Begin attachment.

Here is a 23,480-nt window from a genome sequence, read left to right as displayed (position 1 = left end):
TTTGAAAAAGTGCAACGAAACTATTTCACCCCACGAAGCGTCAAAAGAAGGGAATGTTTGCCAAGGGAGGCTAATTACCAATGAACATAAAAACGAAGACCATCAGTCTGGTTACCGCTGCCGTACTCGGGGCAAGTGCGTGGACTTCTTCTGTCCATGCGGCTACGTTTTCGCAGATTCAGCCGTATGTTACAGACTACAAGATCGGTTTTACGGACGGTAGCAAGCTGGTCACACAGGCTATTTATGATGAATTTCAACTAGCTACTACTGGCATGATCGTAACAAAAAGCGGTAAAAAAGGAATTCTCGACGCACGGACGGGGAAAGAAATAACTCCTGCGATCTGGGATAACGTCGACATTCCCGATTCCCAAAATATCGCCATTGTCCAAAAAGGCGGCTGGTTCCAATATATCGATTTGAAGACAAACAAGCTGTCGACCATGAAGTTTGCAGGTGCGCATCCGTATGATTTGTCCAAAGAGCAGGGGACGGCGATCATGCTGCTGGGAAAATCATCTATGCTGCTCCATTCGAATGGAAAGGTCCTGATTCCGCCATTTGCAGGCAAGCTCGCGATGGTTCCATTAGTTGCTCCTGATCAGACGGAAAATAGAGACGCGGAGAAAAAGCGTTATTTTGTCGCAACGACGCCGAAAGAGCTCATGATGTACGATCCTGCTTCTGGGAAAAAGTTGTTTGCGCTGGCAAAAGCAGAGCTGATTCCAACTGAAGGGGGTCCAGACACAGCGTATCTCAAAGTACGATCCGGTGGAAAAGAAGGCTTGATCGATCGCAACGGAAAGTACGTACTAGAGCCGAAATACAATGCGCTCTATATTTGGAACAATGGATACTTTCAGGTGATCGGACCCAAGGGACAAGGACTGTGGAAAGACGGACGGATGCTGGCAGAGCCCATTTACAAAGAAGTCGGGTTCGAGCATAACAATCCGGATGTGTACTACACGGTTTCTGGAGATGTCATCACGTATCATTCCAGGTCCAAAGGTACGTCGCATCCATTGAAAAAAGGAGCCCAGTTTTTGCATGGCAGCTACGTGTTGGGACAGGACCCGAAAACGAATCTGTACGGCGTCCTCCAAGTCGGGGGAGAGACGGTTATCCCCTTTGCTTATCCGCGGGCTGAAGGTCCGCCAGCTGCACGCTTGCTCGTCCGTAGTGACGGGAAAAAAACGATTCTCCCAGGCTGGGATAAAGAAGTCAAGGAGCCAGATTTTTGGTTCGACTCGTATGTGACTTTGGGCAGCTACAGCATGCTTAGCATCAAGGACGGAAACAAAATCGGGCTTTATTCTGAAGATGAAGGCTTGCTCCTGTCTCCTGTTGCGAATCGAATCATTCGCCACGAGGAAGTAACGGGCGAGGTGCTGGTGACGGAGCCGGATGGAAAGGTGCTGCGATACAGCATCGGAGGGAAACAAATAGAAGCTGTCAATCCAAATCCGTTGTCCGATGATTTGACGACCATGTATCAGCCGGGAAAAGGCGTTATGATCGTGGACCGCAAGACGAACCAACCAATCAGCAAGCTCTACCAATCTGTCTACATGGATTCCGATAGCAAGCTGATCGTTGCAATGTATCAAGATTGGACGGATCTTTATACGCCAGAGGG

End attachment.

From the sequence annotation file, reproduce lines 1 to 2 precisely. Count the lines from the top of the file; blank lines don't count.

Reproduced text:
Here is a 23,480-nt window from a genome sequence, read left to right as displayed (position 1 = left end):
TTTGAAAAAGTGCAACGAAACTATTTCACCCCACGAAGCGTCAAAAGAAGGGAATGTTTGCCAAGGGAGGCTAATTACCAATGAACATAAAAACGAAGACCATCAGTCTGGTTACCGCTGCCGTACTCGGGGCAAGTGCGTGGACTTCTTCTGTCCATGCGGCTACGTTTTCGCAGATTCAGCCGTATGTTACAGACTACAAGATCGGTTTTACGGACGGTAGCAAGCTGGTCACACAGGCTATTTATGATGAATTTCAACTAGCTACTACTGGCATGATCGTAACAAAAAGCGGTAAAAAAGGAATTCTCGACGCACGGACGGGGAAAGAAATAACTCCTGCGATCTGGGATAACGTCGACATTCCCGATTCCCAAAATATCGCCATTGTCCAAAAAGGCGGCTGGTTCCAATATATCGATTTGAAGACAAACAAGCTGTCGACCATGAAGTTTGCAGGTGCGCATCCGTATGATTTGTCCAAAGAGCAGGGGACGGCGATCATGCTGCTGGGAAAATCATCTATGCTGCTCCATTCGAATGGAAAGGTCCTGATTCCGCCATTTGCAGGCAAGCTCGCGATGGTTCCATTAGTTGCTCCTGATCAGACGGAAAATAGAGACGCGGAGAAAAAGCGTTATTTTGTCGCAACGACGCCGAAAGAGCTCATGATGTACGATCCTGCTTCTGGGAAAAAGTTGTTTGCGCTGGCAAAAGCAGAGCTGATTCCAACTGAAGGGGGTCCAGACACAGCGTATCTCAAAGTACGATCCGGTGGAAAAGAAGGCTTGATCGATCGCAACGGAAAGTACGTACTAGAGCCGAAATACAATGCGCTCTATATTTGGAACAATGGATACTTTCAGGTGATCGGACCCAAGGGACAAGGACTGTGGAAAGACGGACGGATGCTGGCAGAGCCCATTTACAAAGAAGTCGGGTTCGAGCATAACAATCCGGATGTGTACTACACGGTTTCTGGAGATGTCATCACGTATCATTCCAGGTCCAAAGGTACGTCGCATCCATTGAAAAAAGGAGCCCAGTTTTTGCATGGCAGCTACGTGTTGGGACAGGACCCGAAAACGAATCTGTACGGCGTCCTCCAAGTCGGGGGAGAGACGGTTATCCCCTTTGCTTATCCGCGGGCTGAAGGTCCGCCAGCTGCACGCTTGCTCGTCCGTAGTGACGGGAAAAAAACGATTCTCCCAGGCTGGGATAAAGAAGTCAAGGAGCCAGATTTTTGGTTCGACTCGTATGTGACTTTGGGCAGCTACAGCATGCTTAGCATCAAGGACGGAAACAAAATCGGGCTTTATTCTGAAGATGAAGGCTTGCTCCTGTCTCCTGTTGCGAATCGAATCATTCGCCACGAGGAAGTAACGGGCGAGGTGCTGGTGACGGAGCCGGATGGAAAGGTGCTGCGATACAGCATCGGAGGGAAACAAATAGAAGCTGTCAATCCAAATCCGTTGTCCGATGATTTGACGACCATGTATCAGCCGGGAAAAGGCGTTATGATCGTGGACCGCAAGACGAACCAACCAATCAGCAAGCTCTACCAATCTGTCTACATGGATTCCGATAGCAAGCTGATCGTTGCAATGTATCAAGATTGGACGGATCTTTATACGCCAGAGGG